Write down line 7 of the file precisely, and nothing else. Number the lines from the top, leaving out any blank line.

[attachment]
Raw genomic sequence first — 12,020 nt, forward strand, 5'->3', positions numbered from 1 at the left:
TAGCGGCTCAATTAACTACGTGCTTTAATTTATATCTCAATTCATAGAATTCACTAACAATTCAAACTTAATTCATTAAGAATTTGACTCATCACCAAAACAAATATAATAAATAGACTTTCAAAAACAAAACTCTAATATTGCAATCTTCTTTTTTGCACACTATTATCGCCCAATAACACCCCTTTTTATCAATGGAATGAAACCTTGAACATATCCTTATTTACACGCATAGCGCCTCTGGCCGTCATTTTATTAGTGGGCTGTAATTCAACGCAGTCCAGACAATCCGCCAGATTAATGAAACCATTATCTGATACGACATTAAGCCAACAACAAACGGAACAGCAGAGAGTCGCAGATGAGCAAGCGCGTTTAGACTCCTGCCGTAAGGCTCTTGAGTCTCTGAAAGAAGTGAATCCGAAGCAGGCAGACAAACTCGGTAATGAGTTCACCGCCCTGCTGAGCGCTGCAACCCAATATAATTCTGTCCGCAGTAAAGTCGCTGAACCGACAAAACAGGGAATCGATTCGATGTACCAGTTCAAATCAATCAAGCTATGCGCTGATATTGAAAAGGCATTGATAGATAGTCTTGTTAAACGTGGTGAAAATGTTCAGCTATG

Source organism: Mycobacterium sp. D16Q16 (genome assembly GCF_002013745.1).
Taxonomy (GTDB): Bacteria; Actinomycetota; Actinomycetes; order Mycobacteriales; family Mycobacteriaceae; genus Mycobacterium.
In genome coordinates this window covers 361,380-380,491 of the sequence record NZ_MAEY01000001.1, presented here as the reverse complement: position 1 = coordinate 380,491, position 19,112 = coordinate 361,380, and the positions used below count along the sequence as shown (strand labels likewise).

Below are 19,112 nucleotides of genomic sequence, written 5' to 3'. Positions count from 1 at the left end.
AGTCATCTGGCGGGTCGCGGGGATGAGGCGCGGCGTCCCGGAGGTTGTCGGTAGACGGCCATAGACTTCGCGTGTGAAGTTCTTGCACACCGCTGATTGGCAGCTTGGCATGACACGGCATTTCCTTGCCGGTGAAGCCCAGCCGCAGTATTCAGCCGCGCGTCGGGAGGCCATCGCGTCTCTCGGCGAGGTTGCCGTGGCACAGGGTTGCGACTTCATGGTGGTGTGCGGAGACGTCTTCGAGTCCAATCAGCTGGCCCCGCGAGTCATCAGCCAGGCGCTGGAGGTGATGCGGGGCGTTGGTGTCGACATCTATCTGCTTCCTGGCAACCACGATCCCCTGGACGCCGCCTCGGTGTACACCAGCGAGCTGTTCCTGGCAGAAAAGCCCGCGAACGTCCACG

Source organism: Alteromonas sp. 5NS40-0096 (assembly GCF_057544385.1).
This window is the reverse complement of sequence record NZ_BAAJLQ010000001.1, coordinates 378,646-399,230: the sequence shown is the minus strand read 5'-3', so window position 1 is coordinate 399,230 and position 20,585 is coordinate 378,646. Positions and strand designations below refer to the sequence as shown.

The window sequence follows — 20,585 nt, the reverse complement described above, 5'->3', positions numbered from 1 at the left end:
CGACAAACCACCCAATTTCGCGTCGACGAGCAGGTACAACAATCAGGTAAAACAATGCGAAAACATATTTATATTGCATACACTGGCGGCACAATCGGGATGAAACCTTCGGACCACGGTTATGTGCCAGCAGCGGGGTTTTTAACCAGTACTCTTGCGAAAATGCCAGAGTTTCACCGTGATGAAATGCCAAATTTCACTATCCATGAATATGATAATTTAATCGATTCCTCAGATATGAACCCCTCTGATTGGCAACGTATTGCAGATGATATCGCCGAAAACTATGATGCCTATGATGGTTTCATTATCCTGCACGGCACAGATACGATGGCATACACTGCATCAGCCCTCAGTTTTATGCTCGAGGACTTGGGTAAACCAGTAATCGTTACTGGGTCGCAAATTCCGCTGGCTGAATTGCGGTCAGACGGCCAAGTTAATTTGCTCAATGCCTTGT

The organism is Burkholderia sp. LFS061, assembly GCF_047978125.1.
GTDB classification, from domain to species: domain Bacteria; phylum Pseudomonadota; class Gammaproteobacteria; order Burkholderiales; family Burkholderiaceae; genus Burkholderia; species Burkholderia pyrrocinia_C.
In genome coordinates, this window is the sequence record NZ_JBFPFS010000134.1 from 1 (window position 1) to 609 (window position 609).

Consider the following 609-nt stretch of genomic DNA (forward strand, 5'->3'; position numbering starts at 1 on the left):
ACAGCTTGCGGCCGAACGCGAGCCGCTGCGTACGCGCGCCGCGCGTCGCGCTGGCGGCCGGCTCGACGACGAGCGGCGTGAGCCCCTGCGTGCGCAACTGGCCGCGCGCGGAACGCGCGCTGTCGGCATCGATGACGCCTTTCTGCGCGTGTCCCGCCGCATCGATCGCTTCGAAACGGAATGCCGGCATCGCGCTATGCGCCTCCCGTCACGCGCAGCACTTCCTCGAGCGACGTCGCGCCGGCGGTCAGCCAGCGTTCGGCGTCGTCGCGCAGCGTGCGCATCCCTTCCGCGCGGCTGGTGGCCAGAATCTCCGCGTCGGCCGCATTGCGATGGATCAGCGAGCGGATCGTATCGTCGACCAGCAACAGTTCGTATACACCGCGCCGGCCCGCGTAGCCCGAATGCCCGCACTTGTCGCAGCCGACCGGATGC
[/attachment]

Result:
AGTCATCTGGCGGGTCGCGGGGATGAGGCGCGGCGTCCCGGAGGTTGTCGGTAGACGGCCATAGACTTCGCGTGTGAAGTTCTTGCACACCGCTGATTGGCAGCTTGGCATGACACGGCATTTCCTTGCCGGTGAAGCCCAGCCGCAGTATTCAGCCGCGCGTCGGGAGGCCATCGCGTCTCTCGGCGAGGTTGCCGTGGCACAGGGTTGCGACTTCATGGTGGTGTGCGGAGACGTCTTCGAGTCCAATCAGCTGGCCCCGCGAGTCATCAGCCAGGCGCTGGAGGTGATGCGGGGCGTTGGTGTCGACATCTATCTGCTTCCTGGCAACCACGATCCCCTGGACGCCGCCTCGGTGTACACCAGCGAGCTGTTCCTGGCAGAAAAGCCCGCGAACGTCCACG